A recent Amtrak derailment has put pressure on Congress to raise the damages cap for personal injury suits against Amtrak from $200 million to half a billion dollars. The train, which derailed outside of Philadelphia after hitting a 50-mile-per-hour curve while traveling at over 100 miles an hour, left eight of its 240 passengers dead, and another 200 wounded.

Since Amtrak is a federally funded company, this damages cap exists to protect tax payers from having to foot the cost of a massive personal injury suit, while still allowing the victims of a crash to gain just compensation. However, the sheer number of passengers injured by this derailment make it unlikely that the capped sum will be enough. According to Drexel University law professor Beth Haas' comments to the Philadelphia Business Journal that  "$200 million might sound like a lot of money but not when you are talking about 240 passengers — most of whom were injured. A serious injury case can be worth more than a death case, when you have a serious injury like a broken back or brain damage that requires a lifetime of medical care."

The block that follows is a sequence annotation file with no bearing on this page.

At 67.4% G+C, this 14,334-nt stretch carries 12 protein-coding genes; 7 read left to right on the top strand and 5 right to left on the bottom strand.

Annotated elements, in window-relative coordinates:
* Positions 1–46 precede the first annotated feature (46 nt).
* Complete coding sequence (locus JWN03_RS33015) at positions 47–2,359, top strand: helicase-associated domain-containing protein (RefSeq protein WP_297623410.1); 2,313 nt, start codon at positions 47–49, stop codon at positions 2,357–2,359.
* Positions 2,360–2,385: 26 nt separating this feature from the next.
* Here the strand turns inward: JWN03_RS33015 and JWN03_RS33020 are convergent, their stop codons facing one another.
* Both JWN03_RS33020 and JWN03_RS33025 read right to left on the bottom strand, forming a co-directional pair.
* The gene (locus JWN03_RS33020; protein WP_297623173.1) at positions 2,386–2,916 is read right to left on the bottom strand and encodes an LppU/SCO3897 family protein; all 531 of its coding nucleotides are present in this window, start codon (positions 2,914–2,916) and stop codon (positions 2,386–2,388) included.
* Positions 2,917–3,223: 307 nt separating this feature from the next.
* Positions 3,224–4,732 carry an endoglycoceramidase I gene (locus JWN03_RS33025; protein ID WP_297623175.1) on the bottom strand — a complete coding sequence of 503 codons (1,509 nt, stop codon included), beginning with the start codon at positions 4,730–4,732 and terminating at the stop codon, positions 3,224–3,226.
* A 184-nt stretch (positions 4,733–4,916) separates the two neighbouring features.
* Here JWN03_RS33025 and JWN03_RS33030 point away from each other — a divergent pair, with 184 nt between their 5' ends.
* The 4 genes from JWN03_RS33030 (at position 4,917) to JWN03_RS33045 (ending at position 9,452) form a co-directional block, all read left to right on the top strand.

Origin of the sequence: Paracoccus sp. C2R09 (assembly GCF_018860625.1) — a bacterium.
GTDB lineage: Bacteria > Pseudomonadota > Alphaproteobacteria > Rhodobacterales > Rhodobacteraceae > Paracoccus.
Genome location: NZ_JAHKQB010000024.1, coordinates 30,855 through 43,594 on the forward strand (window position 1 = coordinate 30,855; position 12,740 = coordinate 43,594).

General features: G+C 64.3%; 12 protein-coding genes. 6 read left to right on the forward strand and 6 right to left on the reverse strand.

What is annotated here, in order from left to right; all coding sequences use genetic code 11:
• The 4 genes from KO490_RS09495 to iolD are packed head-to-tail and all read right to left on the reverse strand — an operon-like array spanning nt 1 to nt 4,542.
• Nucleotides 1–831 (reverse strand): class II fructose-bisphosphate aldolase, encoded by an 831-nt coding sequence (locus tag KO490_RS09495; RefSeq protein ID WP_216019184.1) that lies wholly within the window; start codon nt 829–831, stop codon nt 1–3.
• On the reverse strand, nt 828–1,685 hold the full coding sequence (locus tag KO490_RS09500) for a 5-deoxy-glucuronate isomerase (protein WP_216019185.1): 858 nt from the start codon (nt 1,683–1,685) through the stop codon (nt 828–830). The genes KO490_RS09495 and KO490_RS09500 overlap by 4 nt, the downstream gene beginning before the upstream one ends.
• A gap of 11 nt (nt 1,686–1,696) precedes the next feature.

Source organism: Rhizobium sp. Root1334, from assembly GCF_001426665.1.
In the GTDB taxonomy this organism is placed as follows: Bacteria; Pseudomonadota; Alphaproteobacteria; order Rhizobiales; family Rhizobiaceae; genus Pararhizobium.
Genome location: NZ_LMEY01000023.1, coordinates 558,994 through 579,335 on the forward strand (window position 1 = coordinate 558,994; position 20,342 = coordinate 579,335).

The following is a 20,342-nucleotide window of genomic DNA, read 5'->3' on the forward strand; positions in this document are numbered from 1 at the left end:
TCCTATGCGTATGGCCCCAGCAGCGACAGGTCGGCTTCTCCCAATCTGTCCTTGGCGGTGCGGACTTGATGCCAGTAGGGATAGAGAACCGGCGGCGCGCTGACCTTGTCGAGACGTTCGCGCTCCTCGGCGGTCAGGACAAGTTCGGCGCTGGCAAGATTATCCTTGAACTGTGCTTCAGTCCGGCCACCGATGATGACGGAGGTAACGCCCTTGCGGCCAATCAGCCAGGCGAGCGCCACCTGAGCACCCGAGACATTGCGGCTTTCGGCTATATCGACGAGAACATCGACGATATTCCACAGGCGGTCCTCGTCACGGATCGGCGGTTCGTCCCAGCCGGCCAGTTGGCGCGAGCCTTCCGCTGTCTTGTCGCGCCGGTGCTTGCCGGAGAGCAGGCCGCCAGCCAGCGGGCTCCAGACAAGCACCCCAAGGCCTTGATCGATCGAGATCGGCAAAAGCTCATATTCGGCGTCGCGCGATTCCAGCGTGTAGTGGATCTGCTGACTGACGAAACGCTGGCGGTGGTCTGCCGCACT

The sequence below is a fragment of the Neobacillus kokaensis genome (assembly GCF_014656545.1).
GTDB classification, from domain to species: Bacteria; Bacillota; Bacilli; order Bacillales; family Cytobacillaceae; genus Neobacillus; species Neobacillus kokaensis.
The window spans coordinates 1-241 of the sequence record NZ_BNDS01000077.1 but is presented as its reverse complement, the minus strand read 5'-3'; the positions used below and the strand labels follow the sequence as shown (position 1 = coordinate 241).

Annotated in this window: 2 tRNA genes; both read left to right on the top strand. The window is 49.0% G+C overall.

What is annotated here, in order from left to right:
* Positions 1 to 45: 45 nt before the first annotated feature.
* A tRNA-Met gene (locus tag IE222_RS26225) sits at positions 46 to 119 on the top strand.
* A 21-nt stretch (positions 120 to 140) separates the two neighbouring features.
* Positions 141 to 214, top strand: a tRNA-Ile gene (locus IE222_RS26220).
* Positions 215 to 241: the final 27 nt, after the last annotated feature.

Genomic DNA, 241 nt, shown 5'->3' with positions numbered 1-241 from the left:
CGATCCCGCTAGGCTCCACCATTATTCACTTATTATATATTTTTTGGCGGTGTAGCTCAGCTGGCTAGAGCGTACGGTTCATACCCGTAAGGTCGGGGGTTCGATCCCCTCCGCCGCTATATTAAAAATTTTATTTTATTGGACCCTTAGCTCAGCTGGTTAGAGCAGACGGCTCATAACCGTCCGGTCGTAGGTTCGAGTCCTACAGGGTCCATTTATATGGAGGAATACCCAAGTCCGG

In the coming weeks, the House Transportation Committee will hold a hearing on the crash to investigate the cause of the derailment as well as Amtrak's liability. Christopher Hart, chairman of the National Transportation Safety Board, will be testifying at the event. His organization has claimed that Amtrak could have installed an automatic speed speed control system on the train to prevent it from traveling dangerously above the speed limit. Likewise adding to their liability, Amtrak could have installed an electronic train control system at the turn itself, remotely applying the emergency brakes to any train approaching the bank at excessive speeds.